So, we put a synthetic piece of DNA into the adenovirus so that it carries the genetic code for the spike protein. After immunisation, it is the machinery of our cells that converts this DNA into RNA and then into the spike protein. Each adenovirus carries one copy of spike DNA code which gets converted into multiple copies of the protein in the cell after immunisation.


Worldwide, 58 vaccines are in clinical trials on people. Typically, they go through a three-stage process that takes a decade and involves tens of thousands of trial participants.

During Phase I, small groups receive the trial vaccine. In Phase II, the study is expanded, and the vaccine is given to people who have characteristics (such as age and physical health) similar to those for whom the new vaccine is intended. In Phase III, the vaccine is given to thousands of people and tested for efficacy and safety.

It can take tens of thousands of people in a phase III trial for a few tens of this group to be ‘naturally’ exposed to the virus to see if the vaccine works.

A more efficient approach is by deliberately infecting hundreds of vaccinated people in ‘challenge trials’, though this is hotly debated for ethical reasons.


No human activity is 100 per cent safe but no trial participants who received the Oxford vaccine were hospitalized or developed severe COVID-19. In other words, ‘yes’, it is safe – so far as we can tell from the data from over 24,000 volunteers to date.


A so-called ‘pooled analysis’ of the vaccinated groups in the Oxford vaccine trials shows that the 70% effective on average, according to the Lancet paper along with the preliminary analysis of phase III trial data announced in a press release on 23 November.

These data built on an earlier, phase I/II peer-reviewed trial results, which suggest the vaccine induces strong immune responses across all age groups, including older adults, and has a good safety profile. These immune responses consisted of both antibodies and white blood cells, called T cells.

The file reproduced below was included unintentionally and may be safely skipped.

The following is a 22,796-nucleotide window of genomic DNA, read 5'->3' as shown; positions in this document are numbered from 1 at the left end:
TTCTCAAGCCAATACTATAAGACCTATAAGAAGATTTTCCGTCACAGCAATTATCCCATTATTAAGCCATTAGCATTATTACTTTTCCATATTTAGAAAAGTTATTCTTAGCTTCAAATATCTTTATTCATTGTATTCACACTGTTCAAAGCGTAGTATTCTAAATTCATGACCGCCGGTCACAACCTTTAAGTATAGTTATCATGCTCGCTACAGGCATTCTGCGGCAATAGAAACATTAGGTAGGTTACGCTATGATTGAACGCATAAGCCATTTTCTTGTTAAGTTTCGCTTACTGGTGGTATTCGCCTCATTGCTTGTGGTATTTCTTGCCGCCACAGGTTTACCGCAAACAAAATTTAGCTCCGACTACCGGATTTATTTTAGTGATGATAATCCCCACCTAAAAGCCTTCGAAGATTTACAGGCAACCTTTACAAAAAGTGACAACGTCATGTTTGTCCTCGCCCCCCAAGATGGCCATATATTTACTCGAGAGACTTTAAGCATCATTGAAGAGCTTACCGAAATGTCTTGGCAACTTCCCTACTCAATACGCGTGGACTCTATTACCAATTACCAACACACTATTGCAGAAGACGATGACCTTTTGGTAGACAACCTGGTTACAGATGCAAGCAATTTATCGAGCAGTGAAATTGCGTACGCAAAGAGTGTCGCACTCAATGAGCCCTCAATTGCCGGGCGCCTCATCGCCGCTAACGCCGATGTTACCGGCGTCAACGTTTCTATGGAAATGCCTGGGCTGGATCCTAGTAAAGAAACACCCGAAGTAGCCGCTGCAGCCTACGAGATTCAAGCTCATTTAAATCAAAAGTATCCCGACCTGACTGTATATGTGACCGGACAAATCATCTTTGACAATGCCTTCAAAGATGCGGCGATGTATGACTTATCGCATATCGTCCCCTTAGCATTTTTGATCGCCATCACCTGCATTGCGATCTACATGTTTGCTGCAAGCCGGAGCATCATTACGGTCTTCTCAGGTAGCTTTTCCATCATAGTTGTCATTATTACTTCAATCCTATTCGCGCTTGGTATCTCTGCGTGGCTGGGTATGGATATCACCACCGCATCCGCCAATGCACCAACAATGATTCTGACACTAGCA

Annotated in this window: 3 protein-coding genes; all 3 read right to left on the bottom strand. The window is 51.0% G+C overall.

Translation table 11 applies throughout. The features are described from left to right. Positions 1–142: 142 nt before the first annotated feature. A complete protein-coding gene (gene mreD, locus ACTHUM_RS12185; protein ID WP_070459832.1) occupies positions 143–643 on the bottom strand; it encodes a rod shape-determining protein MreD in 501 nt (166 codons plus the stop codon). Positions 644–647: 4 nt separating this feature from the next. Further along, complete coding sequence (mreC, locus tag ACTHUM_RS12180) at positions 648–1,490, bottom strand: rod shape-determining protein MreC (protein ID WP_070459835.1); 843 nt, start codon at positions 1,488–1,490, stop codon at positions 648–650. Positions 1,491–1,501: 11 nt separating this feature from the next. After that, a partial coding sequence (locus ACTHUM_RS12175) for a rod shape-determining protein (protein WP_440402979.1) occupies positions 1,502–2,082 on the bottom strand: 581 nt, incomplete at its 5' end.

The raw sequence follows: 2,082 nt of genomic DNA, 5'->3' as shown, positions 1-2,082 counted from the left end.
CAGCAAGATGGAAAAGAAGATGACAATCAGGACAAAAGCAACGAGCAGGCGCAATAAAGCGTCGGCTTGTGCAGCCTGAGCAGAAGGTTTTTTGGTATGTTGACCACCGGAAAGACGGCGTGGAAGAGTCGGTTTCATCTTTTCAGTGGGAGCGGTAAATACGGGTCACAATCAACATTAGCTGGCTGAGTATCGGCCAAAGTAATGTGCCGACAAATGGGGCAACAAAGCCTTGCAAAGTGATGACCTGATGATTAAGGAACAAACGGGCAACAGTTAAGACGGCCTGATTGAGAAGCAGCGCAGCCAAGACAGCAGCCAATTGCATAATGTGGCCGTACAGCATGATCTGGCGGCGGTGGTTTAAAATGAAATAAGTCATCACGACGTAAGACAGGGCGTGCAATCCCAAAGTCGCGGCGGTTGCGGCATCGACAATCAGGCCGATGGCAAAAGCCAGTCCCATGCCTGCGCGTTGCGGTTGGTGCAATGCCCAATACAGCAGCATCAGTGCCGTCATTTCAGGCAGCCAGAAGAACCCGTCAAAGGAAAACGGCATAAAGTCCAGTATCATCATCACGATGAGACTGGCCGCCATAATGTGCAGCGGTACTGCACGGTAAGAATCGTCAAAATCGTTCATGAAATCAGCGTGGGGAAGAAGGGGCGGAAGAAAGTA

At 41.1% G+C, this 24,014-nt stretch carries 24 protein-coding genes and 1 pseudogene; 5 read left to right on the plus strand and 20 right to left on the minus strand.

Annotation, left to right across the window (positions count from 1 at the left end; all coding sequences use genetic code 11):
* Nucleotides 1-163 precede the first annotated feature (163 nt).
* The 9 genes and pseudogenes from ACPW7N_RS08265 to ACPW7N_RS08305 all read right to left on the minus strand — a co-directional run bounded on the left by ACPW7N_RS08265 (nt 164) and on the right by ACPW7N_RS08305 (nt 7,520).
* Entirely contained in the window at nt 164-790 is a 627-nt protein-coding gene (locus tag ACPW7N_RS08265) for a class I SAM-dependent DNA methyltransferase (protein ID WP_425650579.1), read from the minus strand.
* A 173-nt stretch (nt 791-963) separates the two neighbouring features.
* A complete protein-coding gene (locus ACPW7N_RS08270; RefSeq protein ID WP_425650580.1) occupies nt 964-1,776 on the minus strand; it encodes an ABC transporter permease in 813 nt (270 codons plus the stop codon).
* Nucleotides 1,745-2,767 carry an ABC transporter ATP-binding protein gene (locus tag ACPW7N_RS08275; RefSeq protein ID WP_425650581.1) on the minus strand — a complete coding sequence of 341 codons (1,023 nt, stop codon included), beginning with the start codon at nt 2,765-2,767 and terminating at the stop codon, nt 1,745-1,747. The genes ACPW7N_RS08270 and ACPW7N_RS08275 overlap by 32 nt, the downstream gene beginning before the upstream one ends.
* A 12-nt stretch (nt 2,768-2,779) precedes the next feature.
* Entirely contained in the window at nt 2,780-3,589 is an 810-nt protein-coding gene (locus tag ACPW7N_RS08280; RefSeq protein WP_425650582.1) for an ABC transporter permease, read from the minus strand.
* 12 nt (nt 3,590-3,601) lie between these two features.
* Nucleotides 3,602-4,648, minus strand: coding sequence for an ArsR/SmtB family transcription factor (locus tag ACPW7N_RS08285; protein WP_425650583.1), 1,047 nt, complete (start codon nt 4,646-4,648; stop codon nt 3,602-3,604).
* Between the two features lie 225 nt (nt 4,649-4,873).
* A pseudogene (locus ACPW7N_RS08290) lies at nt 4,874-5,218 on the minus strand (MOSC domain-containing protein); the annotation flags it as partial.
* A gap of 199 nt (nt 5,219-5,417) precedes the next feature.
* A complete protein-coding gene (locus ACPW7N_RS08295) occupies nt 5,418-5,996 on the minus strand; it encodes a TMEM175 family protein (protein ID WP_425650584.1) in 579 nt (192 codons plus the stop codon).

The reason we’re so delighted is we’re seeing the immune responses are exactly the same among participants, even those who are over 70 years of age. The other thing we found, which is really important, is that it’s extremely well-tolerated in adults over 55.

These findings show that we have an effective vaccine that will save many lives. Intriguingly, we also found that one of our dosing regimens may be around 90% effective and if this dosing regimen is used, more people could be vaccinated with planned vaccine supply.


In the UK we have an extremely rigorous and robust regulator, the MHRA. They carefully assess our trial protocols and plans and, in this trial, they visited us twice! They came in during the phase 1 trial and scrutinised everything and then again in the Phase 3 trail, they inspected us and our trial sites. I would say we were under more scrutiny than any study I have done before.

There are rolling submissions of data from vaccine developers so when final results come in the MHRA are in good shape to rapidly give approval, which has been an efficient way of doing this.

They are in the spotlight, so they have to do this carefully. But if something takes 6 months and you put 6 times more people into it, it then only takes 1 month. The vaccine is a priority, so the resources have been put in. I have confidence in them and, as I said, if anything we have experienced tougher regulation than usual.  


Driving forwards in the pandemic, we worked with the regulator to make best decisions as we went along and, though we didn’t plan to use a half dose, the result indicating a 90% level of efficacy has provided some intriguing information.

As we go about starting a new trial, there is a lot of discussion with regulators about everything from manufacturing to the assays (tests) done on the vaccine to make sure that it is of the right quality and what the concentration of vaccine is in the glass vial.